Diversity in Action

By Brian Crawford


It is an accepted fact that a diverse learning environment enhances learning, empathy, and community. Vital to The Downtown School’s mission is that we are committed to sustaining a school in which individuals representing diverse cultures and experiences.

Diversity, equity, and inclusion represent a journey, however, not an end product. Indeed, simply having a diverse student population is not enough for students and the community to reap the benefits of diversity; the curricula must be inclusive, students and teachers must acknowledge and address implicit bias, and students’ differing life experiences must be brought to bear on their—and the community’s—learning.

All journeys begin with a starting point—a status quo that will hopefully change over the course of the journey. During our first year, the diversity of The Downtown School student population has emerged in a number of ways, both among the student body and in the curriculum:

  • Educational Diversity: Our current 43 students come from 32 different feeder schools. These include public, private, Waldorf, charter, homeschool, and alternative schools. In class and the community, this has translated to a wide variety of approaches to learning, collaboration, and projects—approaches that have brought new and valuable perspectives on concepts and skills.

  • Socio-Economic Diversity: Our students hail from a wide range of socio-economic backgrounds and, therefore, difference in life experiences that inform perspectives on classroom topics and community initiatives. Currently, 7% of our students receive financial aid, a number that we will--through a growing endowment—increase in the years to come to 30%. This will allow The Downtown School to be more financially inclusive to more students and families across the socio-economic spectrum.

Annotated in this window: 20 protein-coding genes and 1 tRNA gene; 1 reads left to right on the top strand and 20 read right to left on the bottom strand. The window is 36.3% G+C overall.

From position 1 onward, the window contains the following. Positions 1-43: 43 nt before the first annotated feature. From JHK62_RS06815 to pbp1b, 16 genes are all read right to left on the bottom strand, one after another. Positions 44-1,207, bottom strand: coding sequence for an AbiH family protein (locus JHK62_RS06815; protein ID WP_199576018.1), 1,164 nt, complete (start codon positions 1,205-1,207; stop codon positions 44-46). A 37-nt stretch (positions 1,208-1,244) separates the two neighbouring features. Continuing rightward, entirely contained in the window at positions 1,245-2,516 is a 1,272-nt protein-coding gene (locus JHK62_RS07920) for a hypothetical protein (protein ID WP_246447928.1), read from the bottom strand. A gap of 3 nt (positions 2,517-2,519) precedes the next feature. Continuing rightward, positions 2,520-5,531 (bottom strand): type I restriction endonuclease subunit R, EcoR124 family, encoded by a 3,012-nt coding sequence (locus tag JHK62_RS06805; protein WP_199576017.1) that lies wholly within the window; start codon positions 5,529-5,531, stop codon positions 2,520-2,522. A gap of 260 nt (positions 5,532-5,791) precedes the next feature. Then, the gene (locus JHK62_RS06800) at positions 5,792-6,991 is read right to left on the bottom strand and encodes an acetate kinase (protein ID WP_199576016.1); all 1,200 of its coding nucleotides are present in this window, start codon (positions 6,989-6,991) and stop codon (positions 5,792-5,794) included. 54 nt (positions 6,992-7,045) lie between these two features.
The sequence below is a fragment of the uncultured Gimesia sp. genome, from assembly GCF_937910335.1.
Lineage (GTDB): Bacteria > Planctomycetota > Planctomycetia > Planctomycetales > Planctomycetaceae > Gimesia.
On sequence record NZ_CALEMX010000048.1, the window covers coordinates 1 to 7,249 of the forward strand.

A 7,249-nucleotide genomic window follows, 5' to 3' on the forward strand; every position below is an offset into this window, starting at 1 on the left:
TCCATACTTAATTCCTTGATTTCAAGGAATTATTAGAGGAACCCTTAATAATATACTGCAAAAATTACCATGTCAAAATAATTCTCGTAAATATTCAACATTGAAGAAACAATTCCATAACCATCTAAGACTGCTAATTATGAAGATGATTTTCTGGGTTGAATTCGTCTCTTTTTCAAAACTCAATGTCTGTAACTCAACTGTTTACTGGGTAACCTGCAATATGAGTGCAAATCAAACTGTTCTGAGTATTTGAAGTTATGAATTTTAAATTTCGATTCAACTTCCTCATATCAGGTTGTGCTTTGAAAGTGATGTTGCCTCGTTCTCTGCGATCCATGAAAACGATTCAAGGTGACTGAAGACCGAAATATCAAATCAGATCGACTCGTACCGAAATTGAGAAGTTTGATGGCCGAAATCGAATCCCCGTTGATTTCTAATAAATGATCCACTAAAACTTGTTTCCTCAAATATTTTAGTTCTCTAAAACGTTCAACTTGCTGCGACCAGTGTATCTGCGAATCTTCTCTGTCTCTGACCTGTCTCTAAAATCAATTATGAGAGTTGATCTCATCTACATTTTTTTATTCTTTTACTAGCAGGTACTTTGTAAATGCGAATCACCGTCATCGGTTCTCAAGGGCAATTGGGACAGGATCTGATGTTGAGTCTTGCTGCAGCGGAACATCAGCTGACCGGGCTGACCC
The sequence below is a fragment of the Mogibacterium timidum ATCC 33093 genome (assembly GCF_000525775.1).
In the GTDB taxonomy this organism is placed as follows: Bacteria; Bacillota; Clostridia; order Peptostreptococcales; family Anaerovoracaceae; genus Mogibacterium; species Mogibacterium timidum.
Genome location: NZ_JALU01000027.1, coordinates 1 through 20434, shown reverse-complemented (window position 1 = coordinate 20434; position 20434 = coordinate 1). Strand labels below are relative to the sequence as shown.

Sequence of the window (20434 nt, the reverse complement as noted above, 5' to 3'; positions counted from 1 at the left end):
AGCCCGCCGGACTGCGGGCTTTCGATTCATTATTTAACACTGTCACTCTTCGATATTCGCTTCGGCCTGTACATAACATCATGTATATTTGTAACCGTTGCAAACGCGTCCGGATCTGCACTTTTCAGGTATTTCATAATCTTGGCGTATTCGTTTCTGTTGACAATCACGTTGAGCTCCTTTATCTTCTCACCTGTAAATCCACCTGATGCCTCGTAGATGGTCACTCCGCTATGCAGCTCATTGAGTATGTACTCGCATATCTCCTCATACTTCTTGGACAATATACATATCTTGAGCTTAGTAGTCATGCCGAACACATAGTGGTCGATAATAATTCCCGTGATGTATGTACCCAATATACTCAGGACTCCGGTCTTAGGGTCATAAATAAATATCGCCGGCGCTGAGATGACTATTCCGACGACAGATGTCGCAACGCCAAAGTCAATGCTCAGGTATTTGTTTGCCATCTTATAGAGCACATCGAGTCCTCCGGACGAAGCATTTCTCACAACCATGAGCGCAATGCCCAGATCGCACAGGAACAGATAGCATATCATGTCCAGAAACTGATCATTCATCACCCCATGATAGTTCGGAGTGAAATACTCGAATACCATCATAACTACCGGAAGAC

• Racial and Ethnic Diversity: 30.5% of Seattle residents identify as people of color--a percentage that closely mirrors the 33% of The Downtown School students. 38% of the incoming 2019-2020 cohort also identify as people of color. This shift marks an increase in the rich variety of life experiences that students have already been able to draw upon to learn, share, and learn from.

  • LGBTQ Diversity: The teenage years are characterized by the process of building identity and understanding ourselves as whole and separate human beings. Issues of gender identity and sexual orientation are particularly fraught at this time and creating not only a safe, but also a welcoming, inclusive and celebratory environment for students of all identities is paramount. Some ways we create this space is by including texts that address non-heteronormative experiences in our classes, especially English, History and Spanish. We also interface closely with parents and guardians of students who are working through an LGBTQ identity process to make sure we are mindful as they get to the place where they can share their true selves on their own terms.

  • Religious Diversity: Over a quarter of our school community openly identify as Muslim, Catholic, Protestant, or Jewish. Students’ wealth of understanding of religion has already enhanced humanities discussions on the presence of religious allusions in texts, philosophy, ethnomath, and cultural phenomena such as the Día de los Muertos (Day of the Dead).

  • Curricular Diversity: Recognizing the importance that students see their identities reflected in the curriculum, our teachers have actively sought to infuse their curricula with diverse viewpoints and alternative ways of considering topics. From analyzing works of literature from Burundi, China, England, Russia, Japan, India, Iran, the United States, Ghana, and Antigua in English class; to challenging students’ assumptions about race by learning in Science about selective evolutionary pressures; to projects in History viewing different races’ experiences of belonging to “We the People”; to understanding the math behind Seattle housing segregation, applying math to understand Arabic art and create Arabic-inspired art, to exploring ethnomath in eastern Asian art; to in-depth explorations In Spanish of the wide variety of Spanish-speaking cultures; students at The Downtown School have plunged into their journeys into the diversity that makes up our world.

We recognize that The Downtown School is just embarking on our path for creating and cultivating a diverse, equitable, and inclusive community of students, teachers, and families. We are excited to continue this journey, to learn, to grow, and to question our own assumptions and implicit biases as we “instruct one another in the meaning and value of community and in the joy and importance of lifelong learning.”